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Patents Could Change How Devices Sync, Search Engine Results

Those wanting to sync devices in an easier manner or get more information through a simple gesture may soon have their wishes granted.

Image courtesy of (Stuart Miles)/
Image courtesy of (Stuart Miles)/

The United States Patent and Trademark Office has issued patents for both with two of the Internet’s biggest names – Linked In and Google – each attached to the applications. Social media site LinkedIn has the syncing patent while Google’s responsible for the searching by gesturing idea.

LinkedIn’s application outlines the idea as a means to link two devices simply by placing them near one another and performing a gesture over the pair.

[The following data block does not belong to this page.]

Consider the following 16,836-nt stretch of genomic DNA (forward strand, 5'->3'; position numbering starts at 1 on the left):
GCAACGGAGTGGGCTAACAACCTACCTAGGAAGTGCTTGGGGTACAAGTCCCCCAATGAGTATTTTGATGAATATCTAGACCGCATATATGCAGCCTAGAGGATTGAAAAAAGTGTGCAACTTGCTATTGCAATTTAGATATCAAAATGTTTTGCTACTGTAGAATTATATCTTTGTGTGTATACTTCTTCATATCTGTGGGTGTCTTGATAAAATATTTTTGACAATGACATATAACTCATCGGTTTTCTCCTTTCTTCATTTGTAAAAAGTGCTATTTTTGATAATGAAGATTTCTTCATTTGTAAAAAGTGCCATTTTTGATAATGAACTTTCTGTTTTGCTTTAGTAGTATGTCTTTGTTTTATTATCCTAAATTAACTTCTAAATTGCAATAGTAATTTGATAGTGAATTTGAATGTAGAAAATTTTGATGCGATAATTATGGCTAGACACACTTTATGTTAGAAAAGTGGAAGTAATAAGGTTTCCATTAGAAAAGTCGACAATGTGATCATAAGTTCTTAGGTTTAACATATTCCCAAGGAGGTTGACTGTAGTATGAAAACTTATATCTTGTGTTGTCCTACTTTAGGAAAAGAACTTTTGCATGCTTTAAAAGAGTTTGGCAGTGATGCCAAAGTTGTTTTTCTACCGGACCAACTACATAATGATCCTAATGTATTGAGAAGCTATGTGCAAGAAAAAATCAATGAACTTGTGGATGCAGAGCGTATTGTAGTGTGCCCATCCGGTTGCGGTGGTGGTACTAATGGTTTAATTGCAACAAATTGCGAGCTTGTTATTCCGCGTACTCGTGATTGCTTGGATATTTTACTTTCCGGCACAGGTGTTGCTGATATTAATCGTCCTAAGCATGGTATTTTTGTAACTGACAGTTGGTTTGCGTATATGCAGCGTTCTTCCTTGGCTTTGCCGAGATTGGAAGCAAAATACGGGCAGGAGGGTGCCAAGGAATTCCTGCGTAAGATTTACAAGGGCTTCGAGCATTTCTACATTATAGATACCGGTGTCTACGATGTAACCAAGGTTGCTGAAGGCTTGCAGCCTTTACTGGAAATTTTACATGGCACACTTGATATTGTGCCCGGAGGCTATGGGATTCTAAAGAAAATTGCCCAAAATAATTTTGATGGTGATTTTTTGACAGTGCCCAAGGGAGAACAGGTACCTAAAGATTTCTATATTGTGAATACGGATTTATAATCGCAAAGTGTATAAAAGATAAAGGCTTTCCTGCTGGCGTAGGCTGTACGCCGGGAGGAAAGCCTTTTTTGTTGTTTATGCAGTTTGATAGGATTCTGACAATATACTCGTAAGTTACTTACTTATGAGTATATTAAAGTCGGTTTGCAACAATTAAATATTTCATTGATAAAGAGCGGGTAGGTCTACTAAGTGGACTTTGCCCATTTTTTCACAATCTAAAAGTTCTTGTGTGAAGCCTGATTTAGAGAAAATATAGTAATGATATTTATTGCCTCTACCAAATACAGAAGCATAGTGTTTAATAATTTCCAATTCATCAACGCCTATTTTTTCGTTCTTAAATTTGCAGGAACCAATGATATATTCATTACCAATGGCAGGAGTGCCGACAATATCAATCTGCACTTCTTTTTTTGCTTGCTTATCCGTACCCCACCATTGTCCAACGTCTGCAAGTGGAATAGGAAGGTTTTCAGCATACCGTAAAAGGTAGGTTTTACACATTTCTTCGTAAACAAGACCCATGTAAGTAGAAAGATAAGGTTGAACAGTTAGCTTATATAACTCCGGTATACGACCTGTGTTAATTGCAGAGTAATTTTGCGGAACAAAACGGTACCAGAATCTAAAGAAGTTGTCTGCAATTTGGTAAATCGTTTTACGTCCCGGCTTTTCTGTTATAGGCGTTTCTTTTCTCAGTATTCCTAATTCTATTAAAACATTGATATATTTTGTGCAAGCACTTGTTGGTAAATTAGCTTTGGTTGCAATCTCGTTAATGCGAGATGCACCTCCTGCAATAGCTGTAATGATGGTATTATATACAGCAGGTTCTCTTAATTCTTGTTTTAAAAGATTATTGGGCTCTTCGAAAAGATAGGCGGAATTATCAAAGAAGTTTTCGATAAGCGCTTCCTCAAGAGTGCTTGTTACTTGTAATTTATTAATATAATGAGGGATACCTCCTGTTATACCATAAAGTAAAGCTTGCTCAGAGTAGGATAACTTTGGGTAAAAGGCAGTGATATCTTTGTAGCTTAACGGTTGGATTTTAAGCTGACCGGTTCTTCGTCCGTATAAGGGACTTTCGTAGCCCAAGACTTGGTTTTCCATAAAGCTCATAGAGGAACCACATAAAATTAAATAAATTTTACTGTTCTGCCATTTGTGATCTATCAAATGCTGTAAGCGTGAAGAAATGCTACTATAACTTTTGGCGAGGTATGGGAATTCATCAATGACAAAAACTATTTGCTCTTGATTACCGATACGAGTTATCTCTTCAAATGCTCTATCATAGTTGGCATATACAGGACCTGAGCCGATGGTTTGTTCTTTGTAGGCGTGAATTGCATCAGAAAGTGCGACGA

“An association between the first device and the second device is determined based on a comparison of the extracted features. In response to identifying the association between the first and second device, a communicative coupling,” the patent application explains.

Google’s patent is a much larger-scale notion as it could change how searches are conducted based on a person’s gesture or even direction. As the company explains in its abstract “if a person requests a search for a coffee shop, the techniques may refine the search to coffee shops in the direction that the person is walking. In the case of a gesture, the techniques may refine or base a search solely on the gesture. Thus, a search for information about a store, car, or tree can be made responsive to a gesture pointing at the store, car, or tree with or without explicit entry of a search query.”

Google explains it would use a “radar-based recognition system” to help determine a users’ gesture or direction. That system would enable pertinent information to be made available to the user immediately.

About the author


W. Brice McVicar

W. Brice McVicar is a staff writer for SiteProNews.


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